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What is a panel?

A panel is appointed by the Minister for Planning to hear submissions about amendments to planning schemes, and to make recommendations or provide advice about if the amendment should proceed.

It will have one or more members, depending on the issues involved.

What does a panel do?

The basic role of a panel is to:

  • give submitters an opportunity to be heard in an informal, non-judicial manner
  • give expert advice to the planning authority – usually the local council – or the minister about an amendment and about submissions referred to it.

A panel is not a court and is not bound by legal rules of evidence.

A panel may inquire into all aspects of the amendment and submissions.

Find out how to make a submission.

Our members deal with different types of panels and committees appointed to consider and advise on planning proposals and policies. These include:

Unless specified in the terms of reference, advisory committee hearings and environment effects inquiries are generally undertaken in the same way as a panel hearing.

Read more about committees and inquiries.

After a panel is appointed

Typically, the following will happen after a panel is appointed:

  • Each submitter receives a letter that explains the process, invites them to participate in the hearing process, and provides indicative dates for the hearing.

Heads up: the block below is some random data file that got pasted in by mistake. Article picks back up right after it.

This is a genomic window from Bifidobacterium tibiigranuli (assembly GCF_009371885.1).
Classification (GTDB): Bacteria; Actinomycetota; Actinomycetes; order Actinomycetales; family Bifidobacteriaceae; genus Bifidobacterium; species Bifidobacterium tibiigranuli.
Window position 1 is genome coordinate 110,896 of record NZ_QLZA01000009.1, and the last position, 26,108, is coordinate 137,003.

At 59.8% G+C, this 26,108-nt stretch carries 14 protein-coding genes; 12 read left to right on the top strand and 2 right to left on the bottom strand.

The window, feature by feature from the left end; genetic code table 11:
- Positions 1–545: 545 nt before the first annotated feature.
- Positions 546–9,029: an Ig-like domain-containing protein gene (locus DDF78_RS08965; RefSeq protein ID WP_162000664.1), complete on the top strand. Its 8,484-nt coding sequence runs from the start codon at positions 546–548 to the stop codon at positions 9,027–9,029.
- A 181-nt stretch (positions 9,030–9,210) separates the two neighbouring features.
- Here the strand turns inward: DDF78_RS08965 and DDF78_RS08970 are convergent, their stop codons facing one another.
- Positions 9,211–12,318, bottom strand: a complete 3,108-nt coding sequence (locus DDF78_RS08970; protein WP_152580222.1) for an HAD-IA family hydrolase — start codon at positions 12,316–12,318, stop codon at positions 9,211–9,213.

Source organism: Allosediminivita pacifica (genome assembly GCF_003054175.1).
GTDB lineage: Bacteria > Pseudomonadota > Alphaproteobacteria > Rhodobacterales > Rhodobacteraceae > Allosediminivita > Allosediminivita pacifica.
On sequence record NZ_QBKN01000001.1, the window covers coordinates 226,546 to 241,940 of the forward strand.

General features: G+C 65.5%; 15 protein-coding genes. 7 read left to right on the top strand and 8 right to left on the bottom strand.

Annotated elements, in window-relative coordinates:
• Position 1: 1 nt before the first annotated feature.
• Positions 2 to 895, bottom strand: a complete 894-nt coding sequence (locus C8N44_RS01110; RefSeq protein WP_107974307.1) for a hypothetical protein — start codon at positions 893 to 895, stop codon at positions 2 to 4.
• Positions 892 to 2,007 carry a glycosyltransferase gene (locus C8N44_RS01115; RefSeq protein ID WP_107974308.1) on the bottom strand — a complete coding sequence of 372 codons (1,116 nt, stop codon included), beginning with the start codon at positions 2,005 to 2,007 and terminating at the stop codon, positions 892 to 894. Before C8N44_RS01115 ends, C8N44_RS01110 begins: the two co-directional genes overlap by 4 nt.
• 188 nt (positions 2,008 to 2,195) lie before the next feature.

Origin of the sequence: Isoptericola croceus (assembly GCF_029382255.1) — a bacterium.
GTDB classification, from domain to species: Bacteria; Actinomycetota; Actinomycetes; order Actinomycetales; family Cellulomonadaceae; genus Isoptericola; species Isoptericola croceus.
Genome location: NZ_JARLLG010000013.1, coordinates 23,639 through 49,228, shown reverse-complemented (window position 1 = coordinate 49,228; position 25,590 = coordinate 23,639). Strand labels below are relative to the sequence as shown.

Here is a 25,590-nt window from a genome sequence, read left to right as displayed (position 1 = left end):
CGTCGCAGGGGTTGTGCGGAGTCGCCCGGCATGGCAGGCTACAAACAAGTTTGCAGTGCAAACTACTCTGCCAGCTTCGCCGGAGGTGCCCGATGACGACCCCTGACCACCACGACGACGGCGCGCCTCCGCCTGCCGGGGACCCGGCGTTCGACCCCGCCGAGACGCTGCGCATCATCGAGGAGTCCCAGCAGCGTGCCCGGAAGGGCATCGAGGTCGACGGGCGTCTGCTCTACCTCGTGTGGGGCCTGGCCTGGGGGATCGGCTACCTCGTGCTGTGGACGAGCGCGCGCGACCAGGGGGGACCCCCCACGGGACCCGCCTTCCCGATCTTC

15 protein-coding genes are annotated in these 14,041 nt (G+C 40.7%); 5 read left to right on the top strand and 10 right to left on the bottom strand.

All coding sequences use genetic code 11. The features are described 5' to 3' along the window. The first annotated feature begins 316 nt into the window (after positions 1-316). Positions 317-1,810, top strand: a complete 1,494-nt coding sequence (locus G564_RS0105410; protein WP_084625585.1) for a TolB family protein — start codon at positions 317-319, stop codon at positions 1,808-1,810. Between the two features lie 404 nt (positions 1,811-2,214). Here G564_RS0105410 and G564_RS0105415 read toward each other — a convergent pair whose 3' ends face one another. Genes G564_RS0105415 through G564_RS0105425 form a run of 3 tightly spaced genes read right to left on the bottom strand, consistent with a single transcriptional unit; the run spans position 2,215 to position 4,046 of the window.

• Within 2 - 3 weeks of its appointment, the panel conducts a directions hearing to decide the hearing process, consider and confirm dates, venue/format, and answer questions. Hearing dates are often pre-set before the amendment is exhibited.
  • Sometimes a directions hearing is not needed but written directions may be issued. The panel will advise submitters if this is the case.
  • The panel issues a directions letter to each party that includes procedural directions including when expert evidence should be provided and a timetable confirming when each party will appear.
  • The panel conducts a hearing about four to six weeks after the directions hearing.

Find out more about how hearings work.

The panel prepares its report after the hearing is completed. This includes any supplementary submissions allowed or requested by the panel. It is generally lodged with the planning authority in the following prescribed timeframes:

  • 20 business days for a panel with one member
  • 30 business days for a panel with 2 members
  • 40 business days for a panel of 3 or more members.

Request to appear before a panel

If you wish to appear before the panel to present a submission, you must complete an online request to be heard by the date specified in the letter you receive.

The panel needs to receive the requests by the specified date so that it can review them and prepare before the directions hearing.

If you do not lodge the request to be heard by the required date, or at the directions hearing, it will be assumed you do not wish to appear. You are welcome to attend and observe any part of the hearing as it is open to the public.

Contacting the panel

You can only contact the panel in the public forum of a hearing or in writing. You cannot contact panel members by any direct means to discuss matters before the panel.

If an issue or concern arises, send a letter or email to the panel chair through the panel coordinator. A response will be provided to you through a Planning Panels Victoria officer or at the hearing. The panel may send copies of your letter to other submitters.